Intelligent Lighting and Control
Intelligent Lighting and Control
- Design Partners
- LED Drivers for Human Centric Lighting
- Lighting Communications Development Platform
- PIC16F1947 Lighting Control Console
- PIC16F1788 Wireless DC/DC LED Driver (Proof of Concept)
- PIC16F1509 Solar Powered LED Security Lamp (Proof of Concept)
- PIC12F752 AC/DC LED Driver (Proof of Concept)
- PIC16F1508 DALI Dimmable Fluorescent Ballast (Proof of Concept)
PIC12F752 AC/DC LED Driver (Proof of Concept)
- AC/DC Flyback Power Supply~85% Efficiency
- 90 VAC – 240 VAC Input
- Single hardware platform
- Firmware based configuration
- 20 VDC / 375mA Output
Theory of Operation
This proof of concept design is a critical conduction, peak current mode flyback power supply with PFC.
- The system begins to run as soon as the bootstrap voltage rises above 5V turning ON the MCP1416 FET driver.
- When the voltage is high enough the PIC12F752 initializes the HLT, COG, DAC and comparators as shown in the system diagram.
- The Hardware Limit Timer (HLT) emits a pulse train at 50 kHz setting the output of the COG high. This pulse train is interruptible by the reset input. The HLT starts the power supply in the absence of a zero current pulse from the comparator. Reference the PIC12F752 datasheet for more details.
- The HLT sets the COG which drives the transistor ON allowing current to flow from the supply through the primary side of the inductor. In the case of a leading edge (TRIAC) dimmer this current may simply be biasing the TRIAC but not enough current to trip the peak current comparator.
- Eventually the current rises to the comparator trip point set by the resistive DAC. In the case of a TRIAC dimmer, the TRIAC finally conducts and the current rises quickly. The resistive DAC is attached to the supply voltage so that the DAC set point (peak current set point) follows the supply voltage forcing the peak current to be synchronized and proportional to the voltage – this is the active PFC function.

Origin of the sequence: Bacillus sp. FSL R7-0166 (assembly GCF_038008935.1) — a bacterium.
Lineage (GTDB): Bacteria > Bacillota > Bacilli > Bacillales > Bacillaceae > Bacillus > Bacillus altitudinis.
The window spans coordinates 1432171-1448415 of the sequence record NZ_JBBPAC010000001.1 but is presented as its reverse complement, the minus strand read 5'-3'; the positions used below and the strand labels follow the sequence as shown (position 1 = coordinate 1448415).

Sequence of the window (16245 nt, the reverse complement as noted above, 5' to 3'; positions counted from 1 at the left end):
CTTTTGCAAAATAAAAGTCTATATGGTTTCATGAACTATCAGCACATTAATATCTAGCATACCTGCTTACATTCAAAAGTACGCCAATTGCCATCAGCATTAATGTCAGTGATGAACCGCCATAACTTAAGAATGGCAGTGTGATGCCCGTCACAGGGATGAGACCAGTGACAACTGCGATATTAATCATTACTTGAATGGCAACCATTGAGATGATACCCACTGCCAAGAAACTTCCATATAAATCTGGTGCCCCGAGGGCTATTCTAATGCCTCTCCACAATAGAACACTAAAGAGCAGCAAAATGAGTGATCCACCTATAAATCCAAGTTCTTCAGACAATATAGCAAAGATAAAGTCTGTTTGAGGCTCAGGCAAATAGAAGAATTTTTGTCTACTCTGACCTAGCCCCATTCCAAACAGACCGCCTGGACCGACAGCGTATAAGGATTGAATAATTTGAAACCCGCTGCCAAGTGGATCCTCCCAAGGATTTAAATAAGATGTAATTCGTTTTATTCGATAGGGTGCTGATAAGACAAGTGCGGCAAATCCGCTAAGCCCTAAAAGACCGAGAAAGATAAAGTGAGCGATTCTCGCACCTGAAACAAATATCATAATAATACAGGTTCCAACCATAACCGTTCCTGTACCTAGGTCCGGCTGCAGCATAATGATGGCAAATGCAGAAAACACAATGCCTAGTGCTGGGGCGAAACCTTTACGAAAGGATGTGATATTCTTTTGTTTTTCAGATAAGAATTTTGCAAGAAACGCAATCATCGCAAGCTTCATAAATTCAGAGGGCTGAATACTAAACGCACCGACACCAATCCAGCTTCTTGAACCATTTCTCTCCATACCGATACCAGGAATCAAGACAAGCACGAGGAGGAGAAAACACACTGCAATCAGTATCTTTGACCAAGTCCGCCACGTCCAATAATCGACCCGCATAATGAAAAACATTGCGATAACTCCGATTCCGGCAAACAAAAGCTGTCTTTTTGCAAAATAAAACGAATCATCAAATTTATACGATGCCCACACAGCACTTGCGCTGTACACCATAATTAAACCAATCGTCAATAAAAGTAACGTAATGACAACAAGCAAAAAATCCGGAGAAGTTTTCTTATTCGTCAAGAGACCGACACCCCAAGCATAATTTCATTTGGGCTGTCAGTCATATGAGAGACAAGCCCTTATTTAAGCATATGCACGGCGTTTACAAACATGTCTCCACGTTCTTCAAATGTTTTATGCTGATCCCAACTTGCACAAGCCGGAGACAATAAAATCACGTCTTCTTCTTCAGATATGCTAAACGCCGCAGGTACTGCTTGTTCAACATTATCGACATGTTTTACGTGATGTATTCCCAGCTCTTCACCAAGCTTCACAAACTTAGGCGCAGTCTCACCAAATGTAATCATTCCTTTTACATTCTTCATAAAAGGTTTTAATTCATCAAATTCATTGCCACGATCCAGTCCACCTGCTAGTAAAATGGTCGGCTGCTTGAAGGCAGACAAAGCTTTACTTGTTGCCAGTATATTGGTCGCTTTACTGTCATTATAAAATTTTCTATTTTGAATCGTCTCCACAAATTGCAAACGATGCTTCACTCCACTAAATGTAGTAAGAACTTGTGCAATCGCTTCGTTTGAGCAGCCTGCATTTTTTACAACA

- When the peak current is reached the COG is turned OFF. The COG has a pair of comparator blanking timers that count off a few clock cycles to prevent switching noise from causing a false trigger.
- When the primary is turned OFF the voltage in the secondary and the bias rise until the primary current is able to be transferred into the secondary.
- The peak voltage on the bias is generally proportional to the peak voltage on the secondary. The diode/capacitor circuit captures and filters this peak voltage and presents it to the ADC so the firmware can regulate the output voltage.
- As the current in the primary falls the voltage at the bias will drop until a zero volt crossing occurs at zero current. The zero volt crossing triggers the next rising edge on the COG, resets the HLT and the process repeats at step 4.
Reducing the voltage at the supply will reduce the peak current set point at the ADC and reduce the power delivered unless the DAC is adjusted to compensate. Phase cutting the supply voltage will also reduce the power delivered unless the DAC is adjusted to compensate.
- The simplest regulation for this design is simply to use feed forward to set the DAC at a level appropriate for the average line voltage. If the DAC value is fixed at a suitable level then dimming is "free" and requires no firmware.
- If the line regulation is sloppy and feedback is required a simple PI control can be implemented to adjust the DAC to maintain a voltage on the secondary. DAC adjustments required every few zero crossings so the computational performance is not a limiting factor.
- Phase Cut or supply voltage adjustments need to be factored into the regulation as a feed forward term. This will allow the regulation set point to be adjusted to account for specific dimming behavior.
- When dimming below 10% a cycle skipping algorithm may be required to minimize flicker while transferring the very low power levels into the LED's.
- PFC is affected by the EMI filter. Be careful in the EMI filter design so that the filter does not cause an undesirable phase shift in the voltage applied to the DAC.
- The bootstrap supply and the snubber can be more efficient if they are optimized for the supply voltage in a given region. The TVS snubber causes audible noise in the transformer so that may be undesirable in some applications.
- The ADC can also be used to measure the voltage applied to the top of the DAC. This is used to determine the phase cut angle, zero crossing, and peak voltage for feed forward
Contact your local sales representative to see a working demonstration of the AC/DC LED Driver.
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